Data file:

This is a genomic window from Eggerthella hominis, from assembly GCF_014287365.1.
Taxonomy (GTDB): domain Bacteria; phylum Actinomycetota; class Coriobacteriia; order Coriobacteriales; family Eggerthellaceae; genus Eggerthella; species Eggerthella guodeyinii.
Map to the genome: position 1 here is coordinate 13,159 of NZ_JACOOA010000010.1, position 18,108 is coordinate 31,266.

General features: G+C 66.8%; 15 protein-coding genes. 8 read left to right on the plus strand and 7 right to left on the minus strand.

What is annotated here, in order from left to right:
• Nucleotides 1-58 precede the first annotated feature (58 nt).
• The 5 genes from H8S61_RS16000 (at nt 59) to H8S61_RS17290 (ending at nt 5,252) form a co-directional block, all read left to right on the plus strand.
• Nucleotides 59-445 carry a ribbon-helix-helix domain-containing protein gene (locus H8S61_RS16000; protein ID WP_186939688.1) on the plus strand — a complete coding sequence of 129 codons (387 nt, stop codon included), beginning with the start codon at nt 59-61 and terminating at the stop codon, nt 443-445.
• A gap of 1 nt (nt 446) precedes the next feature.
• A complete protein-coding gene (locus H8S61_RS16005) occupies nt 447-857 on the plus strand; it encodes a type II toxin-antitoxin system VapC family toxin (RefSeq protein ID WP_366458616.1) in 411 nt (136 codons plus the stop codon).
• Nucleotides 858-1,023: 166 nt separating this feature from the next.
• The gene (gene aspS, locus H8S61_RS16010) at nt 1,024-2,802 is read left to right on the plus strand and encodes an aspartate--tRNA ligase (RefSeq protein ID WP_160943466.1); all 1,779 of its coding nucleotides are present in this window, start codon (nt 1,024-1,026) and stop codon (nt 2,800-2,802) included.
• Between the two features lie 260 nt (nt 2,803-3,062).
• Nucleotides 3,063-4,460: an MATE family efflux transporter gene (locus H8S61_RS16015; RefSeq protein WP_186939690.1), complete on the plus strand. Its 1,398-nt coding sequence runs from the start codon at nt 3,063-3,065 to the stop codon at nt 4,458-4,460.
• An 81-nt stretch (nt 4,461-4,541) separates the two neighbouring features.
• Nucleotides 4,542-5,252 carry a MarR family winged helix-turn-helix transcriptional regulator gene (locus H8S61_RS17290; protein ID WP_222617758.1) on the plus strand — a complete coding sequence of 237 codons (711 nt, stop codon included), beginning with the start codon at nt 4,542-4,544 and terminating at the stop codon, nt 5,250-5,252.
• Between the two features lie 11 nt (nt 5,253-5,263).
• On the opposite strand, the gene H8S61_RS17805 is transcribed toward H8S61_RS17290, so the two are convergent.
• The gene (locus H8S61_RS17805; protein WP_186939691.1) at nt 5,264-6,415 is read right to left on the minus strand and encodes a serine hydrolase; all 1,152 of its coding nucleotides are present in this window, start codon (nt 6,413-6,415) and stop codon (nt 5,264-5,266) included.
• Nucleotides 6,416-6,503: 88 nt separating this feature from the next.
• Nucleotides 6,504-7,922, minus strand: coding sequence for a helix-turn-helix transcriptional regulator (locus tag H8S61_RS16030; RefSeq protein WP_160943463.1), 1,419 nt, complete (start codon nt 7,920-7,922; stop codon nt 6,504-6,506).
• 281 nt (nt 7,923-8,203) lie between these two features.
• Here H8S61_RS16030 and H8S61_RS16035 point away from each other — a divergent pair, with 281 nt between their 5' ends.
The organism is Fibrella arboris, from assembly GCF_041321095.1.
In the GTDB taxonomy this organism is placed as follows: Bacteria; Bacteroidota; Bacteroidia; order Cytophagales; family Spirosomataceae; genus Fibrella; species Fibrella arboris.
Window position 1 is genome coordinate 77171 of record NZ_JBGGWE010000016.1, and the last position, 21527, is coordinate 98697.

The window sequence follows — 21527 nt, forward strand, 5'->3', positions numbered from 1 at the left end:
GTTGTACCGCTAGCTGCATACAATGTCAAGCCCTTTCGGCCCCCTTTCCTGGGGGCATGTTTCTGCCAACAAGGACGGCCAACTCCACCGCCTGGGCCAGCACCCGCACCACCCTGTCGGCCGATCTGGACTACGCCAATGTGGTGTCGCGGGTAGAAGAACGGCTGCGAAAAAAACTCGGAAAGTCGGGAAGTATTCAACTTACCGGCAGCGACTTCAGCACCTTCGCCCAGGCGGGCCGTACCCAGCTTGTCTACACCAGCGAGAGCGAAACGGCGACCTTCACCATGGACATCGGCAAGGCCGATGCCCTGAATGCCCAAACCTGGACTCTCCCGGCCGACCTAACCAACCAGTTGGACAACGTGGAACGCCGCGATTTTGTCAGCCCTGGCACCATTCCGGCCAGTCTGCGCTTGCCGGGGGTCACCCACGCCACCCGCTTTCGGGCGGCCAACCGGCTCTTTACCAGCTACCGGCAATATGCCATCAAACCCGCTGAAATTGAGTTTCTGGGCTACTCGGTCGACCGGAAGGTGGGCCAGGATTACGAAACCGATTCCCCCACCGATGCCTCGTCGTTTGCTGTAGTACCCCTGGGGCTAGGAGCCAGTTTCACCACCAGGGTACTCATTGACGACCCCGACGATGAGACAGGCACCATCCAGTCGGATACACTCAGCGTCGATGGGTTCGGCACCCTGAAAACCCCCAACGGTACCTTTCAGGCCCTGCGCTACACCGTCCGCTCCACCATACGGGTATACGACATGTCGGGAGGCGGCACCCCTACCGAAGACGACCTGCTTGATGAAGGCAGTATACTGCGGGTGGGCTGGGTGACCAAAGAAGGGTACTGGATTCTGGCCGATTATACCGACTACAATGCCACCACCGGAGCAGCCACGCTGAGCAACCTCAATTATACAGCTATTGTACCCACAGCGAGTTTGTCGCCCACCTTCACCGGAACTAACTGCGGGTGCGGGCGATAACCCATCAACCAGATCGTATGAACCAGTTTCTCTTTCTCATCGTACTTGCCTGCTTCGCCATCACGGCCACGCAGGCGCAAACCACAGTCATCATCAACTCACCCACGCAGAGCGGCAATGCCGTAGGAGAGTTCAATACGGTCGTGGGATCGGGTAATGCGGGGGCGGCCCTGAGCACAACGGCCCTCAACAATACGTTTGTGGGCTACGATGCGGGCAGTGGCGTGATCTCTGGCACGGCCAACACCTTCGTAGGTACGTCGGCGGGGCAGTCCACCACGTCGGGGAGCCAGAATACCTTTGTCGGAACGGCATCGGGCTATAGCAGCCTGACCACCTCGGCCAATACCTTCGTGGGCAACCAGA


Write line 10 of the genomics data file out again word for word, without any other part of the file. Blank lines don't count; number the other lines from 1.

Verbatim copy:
• A complete protein-coding gene (locus H8S61_RS16005) occupies nt 447-857 on the plus strand; it encodes a type II toxin-antitoxin system VapC family toxin (RefSeq protein ID WP_366458616.1) in 411 nt (136 codons plus the stop codon).